relation with the ego ideal. But it must be admitted that absolutely nothing is known
about it; no one has yet put things together.


All the same, in order that these discourses should be something other than memoirs
of the psychoanalyst, namely, evoking the case of a young woman who, in this
connection, one sees clearly that it was a guilt feeling that made her come into
psychoanalysis. Let us hope that it was the same thing that made her get out of it!
You can perhaps all the same note that, for example, this kind of little manoeuvre of a
measure that is precisely the measure of what cannot be measured because it is the
starting bet.


This can in effect in some cases be represented with the greatest
precision and be written on the board. It is in the manner of a certain way of regularly
balancing that one manages to fill up this something that can in certain cases be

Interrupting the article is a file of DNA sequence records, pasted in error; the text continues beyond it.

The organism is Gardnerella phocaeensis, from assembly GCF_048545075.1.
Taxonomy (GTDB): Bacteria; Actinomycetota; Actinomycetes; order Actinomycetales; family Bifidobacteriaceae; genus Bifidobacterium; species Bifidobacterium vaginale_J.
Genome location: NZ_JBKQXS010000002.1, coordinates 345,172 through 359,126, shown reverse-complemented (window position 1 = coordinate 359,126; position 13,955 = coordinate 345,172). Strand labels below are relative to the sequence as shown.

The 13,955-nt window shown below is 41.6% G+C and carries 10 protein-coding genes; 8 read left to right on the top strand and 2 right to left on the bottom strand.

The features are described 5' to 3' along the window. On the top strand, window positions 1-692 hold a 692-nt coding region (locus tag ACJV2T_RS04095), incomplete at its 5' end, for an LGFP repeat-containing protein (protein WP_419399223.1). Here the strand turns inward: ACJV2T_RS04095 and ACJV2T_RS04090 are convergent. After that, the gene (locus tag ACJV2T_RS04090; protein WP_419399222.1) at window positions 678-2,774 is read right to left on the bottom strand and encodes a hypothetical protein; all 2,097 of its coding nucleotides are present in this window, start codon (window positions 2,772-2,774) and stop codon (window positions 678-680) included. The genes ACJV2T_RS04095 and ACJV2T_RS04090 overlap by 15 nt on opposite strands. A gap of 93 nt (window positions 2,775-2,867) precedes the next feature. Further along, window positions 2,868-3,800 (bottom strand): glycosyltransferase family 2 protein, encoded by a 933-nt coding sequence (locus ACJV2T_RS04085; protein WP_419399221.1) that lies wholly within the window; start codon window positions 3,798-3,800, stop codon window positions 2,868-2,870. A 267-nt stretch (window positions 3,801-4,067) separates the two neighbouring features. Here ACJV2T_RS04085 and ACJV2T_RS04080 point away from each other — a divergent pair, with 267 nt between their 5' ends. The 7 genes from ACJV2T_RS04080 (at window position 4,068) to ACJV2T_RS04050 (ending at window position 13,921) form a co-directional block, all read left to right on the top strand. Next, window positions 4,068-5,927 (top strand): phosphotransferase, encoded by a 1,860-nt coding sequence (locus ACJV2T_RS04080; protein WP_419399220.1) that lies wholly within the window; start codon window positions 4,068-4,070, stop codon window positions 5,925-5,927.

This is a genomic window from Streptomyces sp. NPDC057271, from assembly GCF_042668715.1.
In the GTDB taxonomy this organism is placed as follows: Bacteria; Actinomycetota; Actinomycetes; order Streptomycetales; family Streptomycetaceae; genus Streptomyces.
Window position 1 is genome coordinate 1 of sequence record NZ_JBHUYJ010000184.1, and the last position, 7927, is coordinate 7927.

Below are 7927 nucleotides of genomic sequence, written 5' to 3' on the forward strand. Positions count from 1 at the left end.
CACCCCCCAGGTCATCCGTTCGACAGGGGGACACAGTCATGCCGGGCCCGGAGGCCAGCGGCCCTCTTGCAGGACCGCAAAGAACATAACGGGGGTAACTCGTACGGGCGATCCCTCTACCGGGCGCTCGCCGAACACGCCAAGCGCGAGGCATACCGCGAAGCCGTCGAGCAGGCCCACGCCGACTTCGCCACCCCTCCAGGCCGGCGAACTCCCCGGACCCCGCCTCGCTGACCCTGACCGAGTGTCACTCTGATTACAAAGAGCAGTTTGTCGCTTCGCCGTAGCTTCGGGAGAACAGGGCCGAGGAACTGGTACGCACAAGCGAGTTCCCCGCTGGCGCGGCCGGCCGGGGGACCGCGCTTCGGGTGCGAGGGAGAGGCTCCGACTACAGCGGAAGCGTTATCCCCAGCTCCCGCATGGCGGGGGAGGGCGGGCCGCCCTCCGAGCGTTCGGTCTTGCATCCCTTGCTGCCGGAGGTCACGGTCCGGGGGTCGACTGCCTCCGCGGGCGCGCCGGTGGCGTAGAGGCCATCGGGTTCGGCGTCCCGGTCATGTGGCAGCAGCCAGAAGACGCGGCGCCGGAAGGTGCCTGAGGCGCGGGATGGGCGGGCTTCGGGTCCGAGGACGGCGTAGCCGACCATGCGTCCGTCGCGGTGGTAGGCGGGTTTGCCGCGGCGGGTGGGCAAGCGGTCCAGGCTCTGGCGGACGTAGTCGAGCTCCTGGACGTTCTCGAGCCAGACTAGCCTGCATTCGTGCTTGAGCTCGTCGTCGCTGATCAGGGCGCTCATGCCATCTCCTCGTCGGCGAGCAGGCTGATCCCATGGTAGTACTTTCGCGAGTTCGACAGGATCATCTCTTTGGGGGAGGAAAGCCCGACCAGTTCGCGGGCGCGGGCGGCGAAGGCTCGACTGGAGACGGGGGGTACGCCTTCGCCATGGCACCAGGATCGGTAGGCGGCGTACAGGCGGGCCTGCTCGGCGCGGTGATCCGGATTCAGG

represented as the One. You can all the same see that there is some interest in
articulating in a way that is really precise something that allows it to be conceived that
it is not at all in effect an abuse of terms to bring together, even in the name of a
minimal intuition like that, the elaboration, the Durcharbeitung in the treatment, with
the superego.


So then you have to choose. You cannot tell us that the superego is the big bad wolf
and rack your brain to see whether it is not in the identification that I have with some
person that this severe superego is bom. That is not how questions should be put. It
is like the people who tell you that if so-and-so is religious, it is because his
grandfather was. That is not enough for me, because even if you had a religious
grandfather you may also perhaps see that it is stupidity, is that not so?


It is necessary all the same to distinguish the direction of identification as compared to